We arrive in time to secure a mooring at the base of these incredible outcroppings. The waters in the vicinity of the Pitons are part of a National Marine Park. In order to protect the coral, no anchoring is permitted here. The Park Ranger stops by in the afternoon to collect the mooring fee. Proceeds are used to maintain the moorings and to carry out other preservation activities.
After dark, the full moon rises between the peaks of the Pitons, backlighting the stage for one of the most incredible performances of nature we have witnessed in the Caribbean since our arrival in November of 2012.
After a leisurely morning lounging in the cockpit to soak in our surroundings, it is time to return to Rodney Bay in order to position Chuck and Jeanne for their return flight to the U.S. on Saturday morning. We are rewarded with a steady 20 knots of wind for the 19 mile close reach to Rodney Bay. This provides our guests with the lively sailing experience they anticipated.
On Saturday afternoon, a cruiser’s potluck is held on board the Brig Unicorn, docked at Rodney Bay Marina. She is a 138 foot two masted square rigged sailing vessel that was built in Finland in 1946 as a replica of an 1850 sailing vessel. The Unicorn previously served as the slave ship in the movie Roots. More recently, she was used in the filming of the movie Pirates of the Caribbean as a sister ship to the Black Pearl. She now serves as a cocktail lounge…the perfect setting for a cruiser’s get-together.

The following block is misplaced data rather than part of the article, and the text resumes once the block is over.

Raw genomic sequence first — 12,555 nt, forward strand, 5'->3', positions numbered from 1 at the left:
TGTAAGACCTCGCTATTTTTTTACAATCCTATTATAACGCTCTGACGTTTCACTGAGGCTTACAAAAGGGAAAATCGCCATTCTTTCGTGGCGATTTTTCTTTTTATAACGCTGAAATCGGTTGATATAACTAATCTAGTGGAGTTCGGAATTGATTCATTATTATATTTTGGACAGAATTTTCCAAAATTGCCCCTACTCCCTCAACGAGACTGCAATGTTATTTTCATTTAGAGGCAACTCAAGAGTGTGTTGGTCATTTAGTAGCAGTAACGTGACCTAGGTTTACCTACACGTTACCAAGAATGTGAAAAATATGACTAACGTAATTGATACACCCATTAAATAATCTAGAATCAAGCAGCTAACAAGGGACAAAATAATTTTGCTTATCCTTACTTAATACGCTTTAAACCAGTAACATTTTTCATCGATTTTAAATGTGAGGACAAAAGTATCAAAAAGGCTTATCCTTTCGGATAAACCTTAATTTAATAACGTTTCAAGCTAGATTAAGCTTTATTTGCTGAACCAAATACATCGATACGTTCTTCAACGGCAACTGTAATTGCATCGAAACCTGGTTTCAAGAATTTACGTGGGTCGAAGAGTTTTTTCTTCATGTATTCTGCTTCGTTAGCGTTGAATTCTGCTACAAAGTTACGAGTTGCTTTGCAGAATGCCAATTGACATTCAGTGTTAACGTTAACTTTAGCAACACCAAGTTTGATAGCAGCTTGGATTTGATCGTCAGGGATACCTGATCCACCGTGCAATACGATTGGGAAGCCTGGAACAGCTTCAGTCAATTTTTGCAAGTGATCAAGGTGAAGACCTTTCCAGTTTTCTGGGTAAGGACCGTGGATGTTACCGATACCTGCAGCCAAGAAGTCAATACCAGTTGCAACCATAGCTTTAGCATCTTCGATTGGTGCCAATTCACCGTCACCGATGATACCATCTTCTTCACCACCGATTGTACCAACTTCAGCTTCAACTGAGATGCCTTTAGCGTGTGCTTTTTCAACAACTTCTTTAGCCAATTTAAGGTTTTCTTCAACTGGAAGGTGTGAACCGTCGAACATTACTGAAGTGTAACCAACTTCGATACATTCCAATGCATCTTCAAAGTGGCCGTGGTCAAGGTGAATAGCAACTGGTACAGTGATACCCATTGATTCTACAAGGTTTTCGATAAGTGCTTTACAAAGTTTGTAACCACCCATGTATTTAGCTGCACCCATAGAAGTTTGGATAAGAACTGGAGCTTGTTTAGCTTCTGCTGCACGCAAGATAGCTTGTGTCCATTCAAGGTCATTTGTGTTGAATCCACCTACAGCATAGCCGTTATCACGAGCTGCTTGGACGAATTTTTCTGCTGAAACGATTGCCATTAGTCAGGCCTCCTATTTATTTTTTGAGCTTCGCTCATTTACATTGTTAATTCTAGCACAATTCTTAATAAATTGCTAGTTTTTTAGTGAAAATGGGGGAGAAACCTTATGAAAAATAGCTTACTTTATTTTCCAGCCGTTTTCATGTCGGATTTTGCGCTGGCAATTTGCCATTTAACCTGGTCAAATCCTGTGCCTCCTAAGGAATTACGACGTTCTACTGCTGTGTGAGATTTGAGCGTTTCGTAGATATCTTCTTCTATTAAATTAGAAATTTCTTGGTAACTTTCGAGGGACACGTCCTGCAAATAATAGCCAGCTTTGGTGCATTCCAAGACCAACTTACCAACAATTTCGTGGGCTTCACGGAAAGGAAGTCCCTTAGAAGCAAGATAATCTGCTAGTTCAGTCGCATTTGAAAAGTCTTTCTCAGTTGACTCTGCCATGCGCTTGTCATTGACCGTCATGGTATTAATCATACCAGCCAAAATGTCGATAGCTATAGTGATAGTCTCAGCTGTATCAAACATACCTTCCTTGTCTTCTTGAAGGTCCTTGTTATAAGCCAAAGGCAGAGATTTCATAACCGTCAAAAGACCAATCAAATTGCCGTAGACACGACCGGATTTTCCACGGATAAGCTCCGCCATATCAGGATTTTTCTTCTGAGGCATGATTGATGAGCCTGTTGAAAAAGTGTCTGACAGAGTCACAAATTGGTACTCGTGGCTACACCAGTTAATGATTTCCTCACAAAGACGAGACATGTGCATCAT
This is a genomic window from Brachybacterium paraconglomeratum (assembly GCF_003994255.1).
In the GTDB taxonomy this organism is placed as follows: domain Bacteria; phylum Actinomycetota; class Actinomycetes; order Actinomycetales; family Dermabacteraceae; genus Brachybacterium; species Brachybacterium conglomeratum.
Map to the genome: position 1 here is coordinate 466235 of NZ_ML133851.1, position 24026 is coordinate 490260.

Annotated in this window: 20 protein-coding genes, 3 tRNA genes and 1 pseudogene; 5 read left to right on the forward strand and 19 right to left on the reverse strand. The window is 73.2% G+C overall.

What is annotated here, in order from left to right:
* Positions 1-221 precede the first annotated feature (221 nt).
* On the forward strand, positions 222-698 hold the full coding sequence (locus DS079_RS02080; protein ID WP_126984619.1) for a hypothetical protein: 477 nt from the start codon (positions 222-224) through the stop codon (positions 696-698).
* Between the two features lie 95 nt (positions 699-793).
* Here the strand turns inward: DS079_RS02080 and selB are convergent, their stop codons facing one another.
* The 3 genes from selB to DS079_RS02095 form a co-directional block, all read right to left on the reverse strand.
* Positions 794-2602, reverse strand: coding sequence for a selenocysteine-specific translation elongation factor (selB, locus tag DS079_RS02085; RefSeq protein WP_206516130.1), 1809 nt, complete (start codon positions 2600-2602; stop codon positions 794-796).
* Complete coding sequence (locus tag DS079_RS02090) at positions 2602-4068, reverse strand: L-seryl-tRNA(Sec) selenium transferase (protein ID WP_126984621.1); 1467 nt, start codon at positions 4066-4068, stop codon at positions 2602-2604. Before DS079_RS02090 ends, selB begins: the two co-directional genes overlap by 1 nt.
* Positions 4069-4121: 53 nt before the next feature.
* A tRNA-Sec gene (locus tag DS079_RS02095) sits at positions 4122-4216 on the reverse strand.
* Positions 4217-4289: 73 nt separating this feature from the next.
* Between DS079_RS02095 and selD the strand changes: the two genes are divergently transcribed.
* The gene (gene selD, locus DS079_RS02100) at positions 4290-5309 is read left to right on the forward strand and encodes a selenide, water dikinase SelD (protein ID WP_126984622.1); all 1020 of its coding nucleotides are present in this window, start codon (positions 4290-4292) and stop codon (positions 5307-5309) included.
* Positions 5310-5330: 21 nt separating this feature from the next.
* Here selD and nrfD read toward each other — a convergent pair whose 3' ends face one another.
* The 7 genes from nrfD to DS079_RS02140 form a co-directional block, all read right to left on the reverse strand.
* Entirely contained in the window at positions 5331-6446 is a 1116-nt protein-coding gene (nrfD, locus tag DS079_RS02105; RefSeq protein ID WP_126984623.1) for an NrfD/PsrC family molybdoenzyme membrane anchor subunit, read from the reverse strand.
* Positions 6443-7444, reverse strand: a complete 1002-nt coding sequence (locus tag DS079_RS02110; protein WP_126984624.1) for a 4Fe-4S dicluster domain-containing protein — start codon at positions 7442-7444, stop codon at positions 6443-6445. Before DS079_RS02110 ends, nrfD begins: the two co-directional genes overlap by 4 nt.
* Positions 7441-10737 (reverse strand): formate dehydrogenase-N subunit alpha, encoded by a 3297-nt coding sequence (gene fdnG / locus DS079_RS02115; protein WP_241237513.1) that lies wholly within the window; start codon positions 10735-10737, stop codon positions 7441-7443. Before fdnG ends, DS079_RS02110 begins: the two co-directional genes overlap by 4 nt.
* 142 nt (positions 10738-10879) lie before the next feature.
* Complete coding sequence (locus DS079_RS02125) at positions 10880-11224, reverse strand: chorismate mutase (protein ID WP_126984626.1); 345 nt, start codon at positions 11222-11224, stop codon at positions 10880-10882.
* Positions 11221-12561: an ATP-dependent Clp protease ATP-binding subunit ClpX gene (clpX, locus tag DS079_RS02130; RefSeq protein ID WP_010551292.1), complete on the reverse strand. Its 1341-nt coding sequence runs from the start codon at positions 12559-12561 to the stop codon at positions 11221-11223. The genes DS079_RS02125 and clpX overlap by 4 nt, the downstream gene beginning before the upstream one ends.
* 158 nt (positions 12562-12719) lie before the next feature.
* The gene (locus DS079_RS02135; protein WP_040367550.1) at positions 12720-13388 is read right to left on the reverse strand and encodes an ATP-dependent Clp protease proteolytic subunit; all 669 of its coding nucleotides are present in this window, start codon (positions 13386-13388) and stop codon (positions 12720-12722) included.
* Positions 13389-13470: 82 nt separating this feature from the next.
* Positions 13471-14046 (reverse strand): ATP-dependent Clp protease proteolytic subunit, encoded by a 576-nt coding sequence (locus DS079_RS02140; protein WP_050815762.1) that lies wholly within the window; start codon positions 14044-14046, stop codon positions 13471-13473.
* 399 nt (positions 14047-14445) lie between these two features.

The buzz at the potluck focused on Friday night’s tragic death of an English sailor in the town of Vieux Fort, an industrial harbor located on the south coast of St. Lucia. Apparently, the boat was boarded by three young men whose motive was robbery. After an altercation, the skipper fell into the water while his wife suffered serious wounds which required medical treatment. Three suspects have been jailed, but details of the investigation and the results of the autopsy have not yet been released. News of this event was particularly frightening to us because we anchored in the harbor at Vieux Fort on April 20, 2013 during an overnight stop on our journey from Rodney Bay to Bequia.
Rampant progress is being made aboard Cutter Loose on the mechanical front. The new fuel pump has arrived from the U.S. and is installed by Alwin on Monday, 1/20. The diesel engine now appears to be in good running order. The mechanic and the skipper are all smiles.
The one remaining gremlin of which we are aware involves refrigeration. Our refrigeration technician (the third since we arrived in December) is Prudent. He installs a new thermostat on Tuesday, 1/21. At first, the fix seems to be working. Then, the temperature of the freezer gradually begins to climb. To add insult to injury, the temperature of the refrigerator box also begins to climb. These units seem to have a mind of their own, intermittently ignoring messages from the thermostat. We will continue to keep a watchful eye on the refrigeration system
On Wednesday, 1/21, we depart St. Lucia en route to Martinique, the land of croissants, baguettes and delicious cheese. Hopefully, the refrigeration system on board Cutter Loose will be capable of keeping the Brie (and the wine) chilled.